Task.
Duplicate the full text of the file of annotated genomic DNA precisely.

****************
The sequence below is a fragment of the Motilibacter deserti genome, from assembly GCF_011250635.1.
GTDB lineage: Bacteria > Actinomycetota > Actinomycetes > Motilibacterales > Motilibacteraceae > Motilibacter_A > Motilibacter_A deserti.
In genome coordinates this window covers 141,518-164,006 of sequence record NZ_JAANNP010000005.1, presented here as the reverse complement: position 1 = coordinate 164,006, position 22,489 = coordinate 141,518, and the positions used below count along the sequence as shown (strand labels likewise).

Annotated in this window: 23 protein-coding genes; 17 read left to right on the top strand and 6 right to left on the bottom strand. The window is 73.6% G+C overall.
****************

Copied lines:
The sequence below is a fragment of the Motilibacter deserti genome, from assembly GCF_011250635.1.
GTDB lineage: Bacteria > Actinomycetota > Actinomycetes > Motilibacterales > Motilibacteraceae > Motilibacter_A > Motilibacter_A deserti.
In genome coordinates this window covers 141,518-164,006 of sequence record NZ_JAANNP010000005.1, presented here as the reverse complement: position 1 = coordinate 164,006, position 22,489 = coordinate 141,518, and the positions used below count along the sequence as shown (strand labels likewise).

Annotated in this window: 23 protein-coding genes; 17 read left to right on the top strand and 6 right to left on the bottom strand. The window is 73.6% G+C overall.